ABC News has the story
For 7½ years, Lakhdar Boumediene was known simply by a number: "10005."Read more at ABC News....
These were the digits assigned to him when he arrived at the detention center at Guantanamo Bay, Cuba, swept up in a post-Sept. 11 dragnet and accused of plotting to blow up the U.S. and British Embassies in Sarajevo.
In an exclusive interview with ABC News, Boumediene said the interrogators at Gitmo never once asked him about this alleged plot, which he denied playing any part it.
"I'm a normal man," said Boumediene, who at the time of his arrest worked for the Red Crescent, providing help to orphans and others in need. "I'm not a terrorist."
The 43-year-old Algerian is now back with his wife and two daughters, a free man in France after a Republican judge found the evidence against Boumediene lacking. He is best known from the landmark Supreme Court case last year, Boumediene v. Bush, which said detainees have the right to challenge their detention in court.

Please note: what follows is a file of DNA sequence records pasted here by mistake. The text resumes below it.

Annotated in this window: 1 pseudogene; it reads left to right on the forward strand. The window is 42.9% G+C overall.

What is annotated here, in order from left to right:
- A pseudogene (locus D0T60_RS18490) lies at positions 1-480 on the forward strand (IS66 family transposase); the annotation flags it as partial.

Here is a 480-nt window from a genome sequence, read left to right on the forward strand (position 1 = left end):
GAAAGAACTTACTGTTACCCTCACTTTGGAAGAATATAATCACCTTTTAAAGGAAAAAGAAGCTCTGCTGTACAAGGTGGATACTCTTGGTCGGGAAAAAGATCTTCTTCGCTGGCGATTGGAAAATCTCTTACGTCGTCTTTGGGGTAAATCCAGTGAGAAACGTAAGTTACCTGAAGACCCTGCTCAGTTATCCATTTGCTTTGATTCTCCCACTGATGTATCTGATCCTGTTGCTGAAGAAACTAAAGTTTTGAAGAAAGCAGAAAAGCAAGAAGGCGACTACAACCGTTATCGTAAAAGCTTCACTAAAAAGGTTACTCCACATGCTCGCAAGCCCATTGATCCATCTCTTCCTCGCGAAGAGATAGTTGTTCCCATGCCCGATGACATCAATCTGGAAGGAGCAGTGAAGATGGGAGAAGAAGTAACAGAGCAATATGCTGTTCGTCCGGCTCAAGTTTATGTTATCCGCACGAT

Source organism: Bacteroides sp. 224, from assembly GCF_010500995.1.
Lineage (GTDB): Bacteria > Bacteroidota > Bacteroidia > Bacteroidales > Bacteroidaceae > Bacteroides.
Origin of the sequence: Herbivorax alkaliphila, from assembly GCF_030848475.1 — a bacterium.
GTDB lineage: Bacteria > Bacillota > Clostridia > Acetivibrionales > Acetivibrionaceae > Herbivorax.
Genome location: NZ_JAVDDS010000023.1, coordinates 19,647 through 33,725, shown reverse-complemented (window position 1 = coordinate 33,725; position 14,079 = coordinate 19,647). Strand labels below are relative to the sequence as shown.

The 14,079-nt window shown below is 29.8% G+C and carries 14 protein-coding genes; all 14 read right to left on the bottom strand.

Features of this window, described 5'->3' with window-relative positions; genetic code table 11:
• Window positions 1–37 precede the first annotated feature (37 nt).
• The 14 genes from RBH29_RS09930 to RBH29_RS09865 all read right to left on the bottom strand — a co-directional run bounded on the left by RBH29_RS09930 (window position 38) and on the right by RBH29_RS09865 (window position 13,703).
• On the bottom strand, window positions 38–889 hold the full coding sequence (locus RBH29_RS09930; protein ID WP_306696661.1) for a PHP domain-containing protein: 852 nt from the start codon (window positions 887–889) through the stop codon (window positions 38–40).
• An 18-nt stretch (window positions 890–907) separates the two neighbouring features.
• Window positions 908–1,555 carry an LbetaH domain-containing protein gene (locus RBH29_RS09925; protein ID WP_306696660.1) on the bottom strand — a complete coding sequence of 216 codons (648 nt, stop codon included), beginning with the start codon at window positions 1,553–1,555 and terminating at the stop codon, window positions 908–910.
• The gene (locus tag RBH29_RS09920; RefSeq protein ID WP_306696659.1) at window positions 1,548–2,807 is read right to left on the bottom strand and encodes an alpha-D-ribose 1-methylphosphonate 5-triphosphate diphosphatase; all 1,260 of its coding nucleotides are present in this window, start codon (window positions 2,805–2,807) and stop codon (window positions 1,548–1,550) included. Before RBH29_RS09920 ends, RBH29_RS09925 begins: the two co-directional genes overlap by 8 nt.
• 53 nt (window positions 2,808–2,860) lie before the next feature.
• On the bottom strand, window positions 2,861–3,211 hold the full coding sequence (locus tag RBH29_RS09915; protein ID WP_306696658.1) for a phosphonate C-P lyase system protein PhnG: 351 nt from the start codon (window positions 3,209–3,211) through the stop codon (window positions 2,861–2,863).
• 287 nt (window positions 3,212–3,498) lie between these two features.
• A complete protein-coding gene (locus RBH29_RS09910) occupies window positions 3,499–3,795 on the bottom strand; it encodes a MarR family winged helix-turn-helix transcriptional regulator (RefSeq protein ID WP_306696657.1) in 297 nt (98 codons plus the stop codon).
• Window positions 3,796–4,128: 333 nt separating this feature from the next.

That decision was a stunning rebuke of the Bush administration's policies on terror suspects. It set up a ruling by District Court Judge Richard Leon, a former counsel to Republicans in Congress appointed to the bench by Bush, that there was no credible evidence to keep Boumediene detained. [...]
Asked if he thought he was tortured, Boumediene was unequivocal.
"I don't think. I'm sure," he said.[...]
Boumediene stressed that he has no problem with the American people but could not hide his anger against Bush and other senior administration officials who he called "stupid."